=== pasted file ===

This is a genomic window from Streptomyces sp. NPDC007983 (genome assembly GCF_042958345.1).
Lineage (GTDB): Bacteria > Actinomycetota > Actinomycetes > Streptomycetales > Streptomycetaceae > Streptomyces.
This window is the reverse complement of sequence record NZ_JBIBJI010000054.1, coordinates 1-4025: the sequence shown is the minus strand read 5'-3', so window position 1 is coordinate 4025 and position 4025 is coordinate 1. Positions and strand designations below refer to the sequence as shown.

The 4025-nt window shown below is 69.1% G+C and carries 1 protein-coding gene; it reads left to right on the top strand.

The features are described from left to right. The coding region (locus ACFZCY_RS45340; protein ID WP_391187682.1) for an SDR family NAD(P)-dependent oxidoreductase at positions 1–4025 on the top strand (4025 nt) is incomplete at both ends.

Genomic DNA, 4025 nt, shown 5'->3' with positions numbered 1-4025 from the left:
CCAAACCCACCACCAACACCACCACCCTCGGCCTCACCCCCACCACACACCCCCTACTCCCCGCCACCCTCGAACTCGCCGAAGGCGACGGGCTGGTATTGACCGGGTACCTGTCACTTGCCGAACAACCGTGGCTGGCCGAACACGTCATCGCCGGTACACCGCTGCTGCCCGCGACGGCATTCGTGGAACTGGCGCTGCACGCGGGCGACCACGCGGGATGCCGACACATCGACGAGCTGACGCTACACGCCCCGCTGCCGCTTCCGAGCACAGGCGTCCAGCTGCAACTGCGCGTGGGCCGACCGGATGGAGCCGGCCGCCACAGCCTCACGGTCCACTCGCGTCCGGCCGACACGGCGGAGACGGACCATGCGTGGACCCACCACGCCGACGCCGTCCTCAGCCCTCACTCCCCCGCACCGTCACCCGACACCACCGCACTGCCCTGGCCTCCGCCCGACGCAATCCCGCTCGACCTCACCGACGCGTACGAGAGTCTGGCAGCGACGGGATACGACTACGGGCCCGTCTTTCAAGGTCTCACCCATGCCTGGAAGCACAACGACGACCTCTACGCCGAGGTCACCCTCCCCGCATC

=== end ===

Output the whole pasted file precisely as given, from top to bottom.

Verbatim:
This is a genomic window from Streptomyces sp. NPDC007983 (genome assembly GCF_042958345.1).
Lineage (GTDB): Bacteria > Actinomycetota > Actinomycetes > Streptomycetales > Streptomycetaceae > Streptomyces.
This window is the reverse complement of sequence record NZ_JBIBJI010000054.1, coordinates 1-4025: the sequence shown is the minus strand read 5'-3', so window position 1 is coordinate 4025 and position 4025 is coordinate 1. Positions and strand designations below refer to the sequence as shown.

The 4025-nt window shown below is 69.1% G+C and carries 1 protein-coding gene; it reads left to right on the top strand.

The features are described from left to right. The coding region (locus ACFZCY_RS45340; protein ID WP_391187682.1) for an SDR family NAD(P)-dependent oxidoreductase at positions 1–4025 on the top strand (4025 nt) is incomplete at both ends.

Genomic DNA, 4025 nt, shown 5'->3' with positions numbered 1-4025 from the left:
CCAAACCCACCACCAACACCACCACCCTCGGCCTCACCCCCACCACACACCCCCTACTCCCCGCCACCCTCGAACTCGCCGAAGGCGACGGGCTGGTATTGACCGGGTACCTGTCACTTGCCGAACAACCGTGGCTGGCCGAACACGTCATCGCCGGTACACCGCTGCTGCCCGCGACGGCATTCGTGGAACTGGCGCTGCACGCGGGCGACCACGCGGGATGCCGACACATCGACGAGCTGACGCTACACGCCCCGCTGCCGCTTCCGAGCACAGGCGTCCAGCTGCAACTGCGCGTGGGCCGACCGGATGGAGCCGGCCGCCACAGCCTCACGGTCCACTCGCGTCCGGCCGACACGGCGGAGACGGACCATGCGTGGACCCACCACGCCGACGCCGTCCTCAGCCCTCACTCCCCCGCACCGTCACCCGACACCACCGCACTGCCCTGGCCTCCGCCCGACGCAATCCCGCTCGACCTCACCGACGCGTACGAGAGTCTGGCAGCGACGGGATACGACTACGGGCCCGTCTTTCAAGGTCTCACCCATGCCTGGAAGCACAACGACGACCTCTACGCCGAGGTCACCCTCCCCGCATC